It’s fairly clear that Drake is a man who rarely sleeps. These surprise releases never seem to be short collections, but are instead consistently large bodies of work that take more than a few days to digest, making reaction in the moment nearly impossible. Perhaps that’s the point.

In 2015, If You’re Reading This became a hot topic not just because of its unexpected nature, but because of the immediate conversation of what qualifies as a mixtape in the digital age. Last year, Views, released as an official full length album, immediately became the hottest selling release of the year, despite lukewarm reviews that trickled in as the weeks passed.

This time around, we’re left asking what this playlist even means. According to Drake himself, More Life is intended to serve as a “collection of songs that become the soundtrack to your life.” True to form, it doesn’t quite feel cohesive in a way you’d expect an official release to flow and will likely avoid review in the typical form. It will not, however, avoid weeks of discussion.

This buzz-generating method of releasing new music has become signature Drake, and perhaps further amplifies voices that declare traditional albums to be irrelevant. In fact, Drake has become a central point in the pop culture zeitgeist and pop music discussion without ever releasing what could be qualified as a “classic” album (we can argue about Take Care another time). As long as tracks like “Hotline Bling” and “One Dance” continue to intermittently dominate airwaves and meme generators, he really doesn’t even need one.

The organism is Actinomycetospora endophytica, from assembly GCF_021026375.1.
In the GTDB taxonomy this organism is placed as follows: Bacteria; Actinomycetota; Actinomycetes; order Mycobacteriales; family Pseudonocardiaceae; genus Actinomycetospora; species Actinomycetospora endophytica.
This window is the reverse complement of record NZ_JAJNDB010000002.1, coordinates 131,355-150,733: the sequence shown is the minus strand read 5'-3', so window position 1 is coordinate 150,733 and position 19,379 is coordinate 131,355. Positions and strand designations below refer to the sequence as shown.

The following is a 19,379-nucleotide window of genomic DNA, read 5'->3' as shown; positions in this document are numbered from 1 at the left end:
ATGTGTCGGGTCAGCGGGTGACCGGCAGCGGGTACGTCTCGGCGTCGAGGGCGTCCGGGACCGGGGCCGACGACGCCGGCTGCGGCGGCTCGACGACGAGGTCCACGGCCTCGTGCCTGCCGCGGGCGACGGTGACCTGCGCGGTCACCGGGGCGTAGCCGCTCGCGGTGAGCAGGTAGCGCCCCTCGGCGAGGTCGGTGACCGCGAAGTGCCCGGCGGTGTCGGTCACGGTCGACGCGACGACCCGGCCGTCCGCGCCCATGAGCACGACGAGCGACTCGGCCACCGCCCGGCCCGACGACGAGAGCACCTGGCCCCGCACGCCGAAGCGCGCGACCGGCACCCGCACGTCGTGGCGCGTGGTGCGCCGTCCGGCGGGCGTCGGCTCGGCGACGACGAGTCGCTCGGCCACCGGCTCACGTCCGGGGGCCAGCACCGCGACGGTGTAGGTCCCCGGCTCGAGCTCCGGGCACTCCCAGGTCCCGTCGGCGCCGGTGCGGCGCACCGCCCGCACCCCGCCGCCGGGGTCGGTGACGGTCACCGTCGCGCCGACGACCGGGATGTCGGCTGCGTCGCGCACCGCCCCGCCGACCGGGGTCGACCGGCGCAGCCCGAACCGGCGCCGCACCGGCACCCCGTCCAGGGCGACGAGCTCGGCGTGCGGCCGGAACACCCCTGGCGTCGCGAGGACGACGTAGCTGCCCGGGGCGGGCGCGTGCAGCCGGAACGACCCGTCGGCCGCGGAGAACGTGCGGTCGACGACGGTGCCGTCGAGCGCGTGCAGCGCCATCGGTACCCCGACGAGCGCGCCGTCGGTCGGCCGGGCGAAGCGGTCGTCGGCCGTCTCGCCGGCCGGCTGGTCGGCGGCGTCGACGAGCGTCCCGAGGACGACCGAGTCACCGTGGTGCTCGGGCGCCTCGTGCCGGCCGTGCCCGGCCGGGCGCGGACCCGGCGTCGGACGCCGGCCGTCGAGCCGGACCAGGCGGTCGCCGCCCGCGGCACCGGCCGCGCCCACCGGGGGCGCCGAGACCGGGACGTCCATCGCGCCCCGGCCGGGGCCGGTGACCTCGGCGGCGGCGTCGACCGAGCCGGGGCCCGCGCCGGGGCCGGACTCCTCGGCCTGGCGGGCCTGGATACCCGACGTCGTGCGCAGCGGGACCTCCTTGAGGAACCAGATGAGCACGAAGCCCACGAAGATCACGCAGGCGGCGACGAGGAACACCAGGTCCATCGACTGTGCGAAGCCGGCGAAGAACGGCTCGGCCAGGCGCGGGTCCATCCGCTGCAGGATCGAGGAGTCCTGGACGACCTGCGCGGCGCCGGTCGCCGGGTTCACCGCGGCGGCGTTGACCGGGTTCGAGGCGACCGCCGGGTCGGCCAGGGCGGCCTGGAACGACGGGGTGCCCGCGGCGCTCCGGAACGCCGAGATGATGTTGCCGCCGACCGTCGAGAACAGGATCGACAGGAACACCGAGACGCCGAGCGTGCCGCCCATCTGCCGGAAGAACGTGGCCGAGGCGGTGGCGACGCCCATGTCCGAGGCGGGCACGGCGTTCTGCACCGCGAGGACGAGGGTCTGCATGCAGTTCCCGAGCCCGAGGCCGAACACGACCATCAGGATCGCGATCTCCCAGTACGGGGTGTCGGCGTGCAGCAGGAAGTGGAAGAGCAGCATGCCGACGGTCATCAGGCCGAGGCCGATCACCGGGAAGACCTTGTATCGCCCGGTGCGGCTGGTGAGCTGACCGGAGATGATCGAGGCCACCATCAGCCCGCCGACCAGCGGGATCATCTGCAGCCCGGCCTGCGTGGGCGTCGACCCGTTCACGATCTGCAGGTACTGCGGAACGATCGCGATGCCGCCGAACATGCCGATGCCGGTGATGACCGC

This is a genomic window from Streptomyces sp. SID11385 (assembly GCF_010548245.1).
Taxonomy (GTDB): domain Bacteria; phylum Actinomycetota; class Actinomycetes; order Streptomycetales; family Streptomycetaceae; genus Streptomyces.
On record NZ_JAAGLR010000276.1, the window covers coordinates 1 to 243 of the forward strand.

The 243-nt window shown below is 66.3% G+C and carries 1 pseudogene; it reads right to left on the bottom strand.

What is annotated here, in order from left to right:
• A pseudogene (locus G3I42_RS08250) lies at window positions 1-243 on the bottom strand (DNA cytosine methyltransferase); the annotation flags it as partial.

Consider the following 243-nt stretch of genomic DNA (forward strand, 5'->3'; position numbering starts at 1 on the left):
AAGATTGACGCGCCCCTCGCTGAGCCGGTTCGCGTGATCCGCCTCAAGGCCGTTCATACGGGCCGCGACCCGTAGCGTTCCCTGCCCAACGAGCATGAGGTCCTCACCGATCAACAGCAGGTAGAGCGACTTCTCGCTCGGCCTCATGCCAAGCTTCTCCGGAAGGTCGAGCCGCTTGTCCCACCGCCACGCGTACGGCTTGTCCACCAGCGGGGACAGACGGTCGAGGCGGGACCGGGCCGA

I like Drake. I usually enjoy 6-7 songs on these 20-track behemoths that now come as often as Christmas. I’ll probably spend the next few weeks streaming More Life and deciding which songs will make repeat appearances in my Spotify queue. What I can’t do is offer much more than a shrug and a few head nods to the conversation about Drake as anything more than background noise amidst the current boon of powerful and impactful hip hop voices.

And that’s fine. We need sounds to prepare us for summer. If Drake wants to be our annual reminder to create a “new music” playlist, I’m happy to pass the time while waiting for Kendrick’s new album to arrive.

by Kiel Hauck

kiel_hauckKiel Hauck is the editor in chief at It’s All Dead. Over the past decade, he has been a contributor for multiple online and print publications and was most recently an editor at PopMatters. Kiel currently resides in Indianapolis, IN with his wife and their imaginary pet, Hand Dog. You can follow him on Twitter.